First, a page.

UVA vs. UVB Rays: What's The Difference?

By this point, you probably know that you should be wearing sunscreen not just when you’re in the sun but any time you leave the house. However, just like flossing, many people haven’t quite committed to this healthcare habit.

Maybe part of the problem is not completely understanding the importance of protecting your skin from the sun. It can be hard to prioritize something when you don’t completely get why you’re doing it. There’s a lot to learn about how the sun can affect your skin, but a great place to start is knowing about UV light and the difference between UVA versus UVB rays.

What Are UV Rays?

UV light, short for ultraviolet light, is a type of electromagnetic radiation that emanates from the sun all the way to the Earth. UV light is different from visible light rays, which are longer and can be seen by the human eye.

UVA and UVB rays are two types of UV light. Both fall into the “short wavelength” category, meaning they are invisible to the naked eye. Even though they can’t be seen, they can still wreak havoc on our skin.

Hearing the term UV light might conjure up an image of glow in the dark products or black lights, and that isn’t wrong! A blacklight does emit UV light which causes certain objects and colors to glow, and tanning beds use fluorescent bulbs that emit mostly UVA light.

UVA Rays

UVA rays make up nearly 95% of the UV radiation that reaches the earth’s surface, and they are the most powerful category of UV light. They are consistently present during all hours of daylight in every season and can seep through many substances, most notably cloud coverage and glass. Yep, you read that right — clouds and car windows don’t actually prevent UVA rays from reaching your skin.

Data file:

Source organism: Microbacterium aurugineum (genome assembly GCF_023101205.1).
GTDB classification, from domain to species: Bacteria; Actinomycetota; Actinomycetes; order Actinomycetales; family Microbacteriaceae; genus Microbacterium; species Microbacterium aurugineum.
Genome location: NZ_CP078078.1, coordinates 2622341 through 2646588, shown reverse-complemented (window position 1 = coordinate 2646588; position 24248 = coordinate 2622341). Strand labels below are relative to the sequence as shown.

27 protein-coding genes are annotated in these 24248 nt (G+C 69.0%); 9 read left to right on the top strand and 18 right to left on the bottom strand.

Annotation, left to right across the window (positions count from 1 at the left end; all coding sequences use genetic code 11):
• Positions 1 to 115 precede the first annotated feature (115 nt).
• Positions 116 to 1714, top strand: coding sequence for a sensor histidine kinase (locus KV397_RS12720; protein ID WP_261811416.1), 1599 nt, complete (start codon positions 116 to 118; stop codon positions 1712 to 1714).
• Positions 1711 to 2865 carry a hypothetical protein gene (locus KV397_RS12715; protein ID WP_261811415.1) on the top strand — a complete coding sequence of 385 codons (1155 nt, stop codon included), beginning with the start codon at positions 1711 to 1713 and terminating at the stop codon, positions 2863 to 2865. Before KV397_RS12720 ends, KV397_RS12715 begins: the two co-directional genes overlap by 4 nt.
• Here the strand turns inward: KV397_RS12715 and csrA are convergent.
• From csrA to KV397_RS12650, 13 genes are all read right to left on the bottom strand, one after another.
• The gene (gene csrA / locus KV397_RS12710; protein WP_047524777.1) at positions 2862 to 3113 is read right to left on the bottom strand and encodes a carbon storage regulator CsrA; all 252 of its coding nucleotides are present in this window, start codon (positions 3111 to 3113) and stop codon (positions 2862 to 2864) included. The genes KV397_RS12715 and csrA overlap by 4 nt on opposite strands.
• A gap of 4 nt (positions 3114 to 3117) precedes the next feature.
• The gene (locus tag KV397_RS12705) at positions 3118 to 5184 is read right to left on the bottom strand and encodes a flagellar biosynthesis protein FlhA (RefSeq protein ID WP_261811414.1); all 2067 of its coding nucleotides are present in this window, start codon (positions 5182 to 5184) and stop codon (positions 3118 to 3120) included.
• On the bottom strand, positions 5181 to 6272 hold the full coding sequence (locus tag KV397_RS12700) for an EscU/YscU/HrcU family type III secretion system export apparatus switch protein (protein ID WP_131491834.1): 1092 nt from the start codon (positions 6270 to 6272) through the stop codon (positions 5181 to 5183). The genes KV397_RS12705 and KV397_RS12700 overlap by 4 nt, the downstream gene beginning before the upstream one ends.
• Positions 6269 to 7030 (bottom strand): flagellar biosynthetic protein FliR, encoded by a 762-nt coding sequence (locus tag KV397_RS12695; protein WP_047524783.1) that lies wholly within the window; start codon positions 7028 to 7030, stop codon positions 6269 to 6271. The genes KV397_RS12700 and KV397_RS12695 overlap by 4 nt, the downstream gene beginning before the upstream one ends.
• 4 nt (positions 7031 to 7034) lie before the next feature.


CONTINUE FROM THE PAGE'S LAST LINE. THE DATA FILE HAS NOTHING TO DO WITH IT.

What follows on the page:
UVA rays penetrate skin more deeply than UVB rays, reaching through the epidermis (top layer of our skin) and into the dermis (the middle layer of our skin). They’re what help us tan, but they’re also what causes signs of aging like wrinkles and fine lines.

When UVA light reaches our epidermis, it damages the basal and squamous cells (called keratinocytes) in the skin’s basal layer. This is where most skin cancers occur, and damage from UVA rays is known to initiate the development of those cancers.

UVB Rays

UVB rays, on the other hand, primarily cause damage in the epidermis, or the top layer of the skin. They are responsible for causing that painful redness we call a sunburn and play a significant role in causing damage on the skin’s surface. Over time, they can also cause cancer.

UVB rays can reach the earth’s surface (especially high altitudes) throughout the year, but if you are living in the U.S., they are most likely to affect your skin between the hours of 10 AM and 4 PM during the spring, summer and early fall.

So Which UV Rays Cause Cancer?

In a match up of UVA versus UVB rays, which are the most dangerous? The short answer is that they both are but in different ways. While UVB rays can cause visible damage in the short term, leaving you with an uncomfortable burn, UVA rays cause damage in the long run by expediting the signs of aging. In other words, too much exposure to either UVA or UVB rays can cause skin cancer.

How Do I Protect Myself From UV Rays?

Luckily, the answer is pretty simple: by choosing a sunscreen that’s broad spectrum or full spectrum, like SLMD Dual Defender SPF 30. It is a moisturizer doubling as a chemical sunscreen, great for those looking to get sun protection without adding an additional step to their routine. Always make sure that your sunscreen has a minimum SPF of 15, and again, apply it regularly and meticulously.


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